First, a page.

by Ivana

Social Security Abuse Statistics

Social Security Abuse Statistics

Though there are differing opinions on the number of legitimate claims of fraud and abuse within the social security administration, what can’t be argued is that such cases are growing year over year. Many of these fraudsters are quite resourceful about the ways to take advantage of US taxpayers, which makes them difficult to nail down. That’s why we prepared a list of the most shocking social security abuse statistics that make it pretty clear that something needs to be done about the increase in these fraudulent activities. 

Social Security Abuse Statistics (Editor’s Choice)

  • About 35% of social security disability benefits claims are approved outright.
  • In 2018, false tax returns cost the US taxpayers $90-380 million.
  • 89% of fraud accusations are false.
  • The COVID-19 pandemic has fuelled a rise in social security abuse. 
  • The AARP reports that at least 94% of all calls received are related to fraud.
  •  In 2019, people lost $153 million to scammers pretending to be government officials.
  • The number of people insured under SSDI doubled since 1970.
  • One in four working-age adults in rural areas use vague ailments to claim benefits.

Social Security Abuse Statistics: What The Figures Say

1. Over a third of all social security disability benefits claims are approved right off the bat. 

According to experts, about 35% of social security disability benefits claims are approved at their initial stage. After that, many denials end up being overturned with the help of decent representation. 

(Kenneth G. Marks)

2. The IRS reports false tax returns cost the US taxpayers $90-380 million in 2018 alone.

SSI abuse goes beyond simple disability payouts or benefits, and fraudulent tax activity is as much, if not more, of a drain on the average taxpayer. Tax fraudsters use social security numbers to file phony income tax returns to collect refunds with various detection methods preventing losses of up to $6 billion. SSDI fraud statistics illuminate just how much money the government has leaked over the past decade or two, and the numbers speak for themselves.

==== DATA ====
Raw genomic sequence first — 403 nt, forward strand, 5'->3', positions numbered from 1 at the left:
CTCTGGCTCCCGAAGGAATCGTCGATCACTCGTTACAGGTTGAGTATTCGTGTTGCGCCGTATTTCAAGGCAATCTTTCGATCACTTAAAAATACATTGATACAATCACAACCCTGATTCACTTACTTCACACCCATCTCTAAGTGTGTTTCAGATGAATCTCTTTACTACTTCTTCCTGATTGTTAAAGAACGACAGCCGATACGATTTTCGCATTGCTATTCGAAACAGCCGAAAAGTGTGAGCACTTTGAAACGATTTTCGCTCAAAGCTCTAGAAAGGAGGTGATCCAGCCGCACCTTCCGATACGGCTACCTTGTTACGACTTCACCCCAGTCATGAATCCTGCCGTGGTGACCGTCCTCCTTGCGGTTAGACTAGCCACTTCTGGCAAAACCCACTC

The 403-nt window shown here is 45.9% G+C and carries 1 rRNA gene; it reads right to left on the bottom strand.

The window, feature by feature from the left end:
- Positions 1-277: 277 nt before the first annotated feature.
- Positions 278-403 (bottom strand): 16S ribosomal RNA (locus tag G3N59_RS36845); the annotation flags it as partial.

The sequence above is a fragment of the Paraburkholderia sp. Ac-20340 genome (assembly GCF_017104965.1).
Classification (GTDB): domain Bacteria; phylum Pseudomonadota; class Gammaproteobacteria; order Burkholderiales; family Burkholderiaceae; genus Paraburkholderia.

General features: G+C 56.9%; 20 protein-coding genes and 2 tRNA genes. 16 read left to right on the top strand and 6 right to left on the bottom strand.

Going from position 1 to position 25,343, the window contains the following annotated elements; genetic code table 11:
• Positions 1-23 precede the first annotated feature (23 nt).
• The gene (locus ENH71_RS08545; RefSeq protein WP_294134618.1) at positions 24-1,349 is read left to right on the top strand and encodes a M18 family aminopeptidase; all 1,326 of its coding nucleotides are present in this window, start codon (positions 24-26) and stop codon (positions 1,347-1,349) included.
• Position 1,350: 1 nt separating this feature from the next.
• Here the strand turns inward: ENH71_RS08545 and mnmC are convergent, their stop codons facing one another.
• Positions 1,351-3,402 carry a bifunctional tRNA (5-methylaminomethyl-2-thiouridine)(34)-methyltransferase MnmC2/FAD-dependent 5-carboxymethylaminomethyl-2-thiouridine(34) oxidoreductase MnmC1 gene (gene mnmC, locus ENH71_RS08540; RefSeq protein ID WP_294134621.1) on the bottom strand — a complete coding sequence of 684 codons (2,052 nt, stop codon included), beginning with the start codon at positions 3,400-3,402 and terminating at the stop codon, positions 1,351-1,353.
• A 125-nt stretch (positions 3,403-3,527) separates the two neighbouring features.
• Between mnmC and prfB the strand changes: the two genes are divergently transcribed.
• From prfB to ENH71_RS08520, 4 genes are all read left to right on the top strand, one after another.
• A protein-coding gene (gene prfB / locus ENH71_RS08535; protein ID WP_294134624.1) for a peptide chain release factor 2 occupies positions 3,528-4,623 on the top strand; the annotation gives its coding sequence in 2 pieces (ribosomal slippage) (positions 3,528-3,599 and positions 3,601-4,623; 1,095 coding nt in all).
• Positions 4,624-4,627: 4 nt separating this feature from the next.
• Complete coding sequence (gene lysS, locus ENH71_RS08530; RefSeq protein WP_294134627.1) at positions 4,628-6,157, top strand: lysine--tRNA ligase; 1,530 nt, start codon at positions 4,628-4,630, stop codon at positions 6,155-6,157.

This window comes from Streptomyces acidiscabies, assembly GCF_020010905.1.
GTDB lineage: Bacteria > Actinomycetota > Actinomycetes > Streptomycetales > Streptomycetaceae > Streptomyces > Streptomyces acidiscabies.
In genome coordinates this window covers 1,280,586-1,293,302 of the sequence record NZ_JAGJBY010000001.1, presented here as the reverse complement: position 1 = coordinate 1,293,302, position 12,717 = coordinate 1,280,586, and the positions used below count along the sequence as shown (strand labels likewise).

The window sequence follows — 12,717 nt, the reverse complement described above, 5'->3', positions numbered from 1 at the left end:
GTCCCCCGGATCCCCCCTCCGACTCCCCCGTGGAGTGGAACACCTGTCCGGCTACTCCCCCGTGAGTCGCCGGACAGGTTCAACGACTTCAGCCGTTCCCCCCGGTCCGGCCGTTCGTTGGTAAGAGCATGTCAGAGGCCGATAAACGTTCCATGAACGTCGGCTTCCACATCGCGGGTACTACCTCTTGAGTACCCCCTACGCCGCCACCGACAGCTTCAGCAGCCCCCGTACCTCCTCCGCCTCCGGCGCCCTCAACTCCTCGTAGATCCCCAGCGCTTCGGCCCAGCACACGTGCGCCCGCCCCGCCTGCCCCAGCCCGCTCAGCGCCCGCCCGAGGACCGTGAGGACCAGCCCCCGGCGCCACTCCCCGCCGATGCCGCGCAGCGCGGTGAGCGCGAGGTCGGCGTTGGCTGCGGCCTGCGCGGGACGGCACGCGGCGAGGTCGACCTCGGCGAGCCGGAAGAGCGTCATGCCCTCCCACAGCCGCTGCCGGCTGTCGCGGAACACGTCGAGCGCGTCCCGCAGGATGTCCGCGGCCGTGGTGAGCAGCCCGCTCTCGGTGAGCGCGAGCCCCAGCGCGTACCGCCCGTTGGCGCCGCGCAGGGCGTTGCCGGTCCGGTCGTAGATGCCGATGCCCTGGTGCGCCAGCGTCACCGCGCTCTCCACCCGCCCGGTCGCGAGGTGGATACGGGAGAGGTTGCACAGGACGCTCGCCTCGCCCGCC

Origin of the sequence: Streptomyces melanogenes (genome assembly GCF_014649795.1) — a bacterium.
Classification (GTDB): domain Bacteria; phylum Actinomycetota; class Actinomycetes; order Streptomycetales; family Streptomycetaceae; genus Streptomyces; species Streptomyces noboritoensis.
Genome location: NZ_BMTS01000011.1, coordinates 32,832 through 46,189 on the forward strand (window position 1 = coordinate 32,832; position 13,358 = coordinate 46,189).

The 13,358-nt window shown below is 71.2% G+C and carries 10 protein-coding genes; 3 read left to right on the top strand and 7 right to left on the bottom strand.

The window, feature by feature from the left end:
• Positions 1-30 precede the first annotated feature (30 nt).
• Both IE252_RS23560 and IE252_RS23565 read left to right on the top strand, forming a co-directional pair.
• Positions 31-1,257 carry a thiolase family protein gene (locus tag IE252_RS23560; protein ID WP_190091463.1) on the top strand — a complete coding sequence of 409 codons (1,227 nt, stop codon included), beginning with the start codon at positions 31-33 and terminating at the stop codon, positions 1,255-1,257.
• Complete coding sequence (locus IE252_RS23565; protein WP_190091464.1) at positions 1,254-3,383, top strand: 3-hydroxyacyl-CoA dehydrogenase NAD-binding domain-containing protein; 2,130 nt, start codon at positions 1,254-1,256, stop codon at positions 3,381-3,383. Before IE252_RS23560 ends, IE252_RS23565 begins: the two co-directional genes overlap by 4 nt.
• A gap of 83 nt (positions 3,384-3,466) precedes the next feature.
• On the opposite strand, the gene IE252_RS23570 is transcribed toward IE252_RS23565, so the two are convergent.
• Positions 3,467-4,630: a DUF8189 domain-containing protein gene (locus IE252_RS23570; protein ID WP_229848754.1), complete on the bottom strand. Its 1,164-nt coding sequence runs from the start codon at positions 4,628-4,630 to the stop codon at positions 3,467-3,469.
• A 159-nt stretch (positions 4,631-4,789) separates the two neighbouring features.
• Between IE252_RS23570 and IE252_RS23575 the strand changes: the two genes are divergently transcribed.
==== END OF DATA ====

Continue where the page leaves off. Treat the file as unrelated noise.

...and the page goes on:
3. In the third quarter of 2020, the Federal Trade Commission reported 112,776 social security scams.

One particularly common scam involving social security abuse has callers claiming to be from the SSA, requesting the victim’s personal details. Such scams, which can also take place via email and regular mail, accounted for 112,776 in Q3 2020 alone, at a cost of over $96 million, social security fraud statistics show. Experienced fraudsters can trick you with showing a fake caller ID, so you should check directly with the SSA before sharing personal information. Alternatively, you can run a reverse phone lookup on any suspicious number to confirm your doubts, but always make sure you report the fraudsters to the SSA. 


4. The SSA claims nearly $8 billion of improper payments were made during 2019.

The 2019 fiscal year saw the continuation in the severity of social security fraud cases to the tune of around $7.9 billion, a figure that is expected to have climbed in 2020. The ‘Improper payments’ category is difficult to discuss with any surety because they contain cases of both undeniable fraud and mistakes within the SSA.  


5. The Department For Work & Pensions states 89% of fraud accusations are untrue. 

Though there is clearly a rise in disability fraud statistics, there is a fine line to tread when it comes to making accusations about their validity. The DWP found that nine out of ten claims of fraud brought to the department’s attention had no basis, and there is a growing fear that legitimate beneficiaries will continue to be demonized on suspicion of fraud. It’s understandable given the amount of lost taxpayer’s money that social security disability fraud is in the spotlight, but institutions should focus their efforts on the real culprits. 

(Disability News Service)

6. The Office of the Inspector General identifies 11 different types of fraud.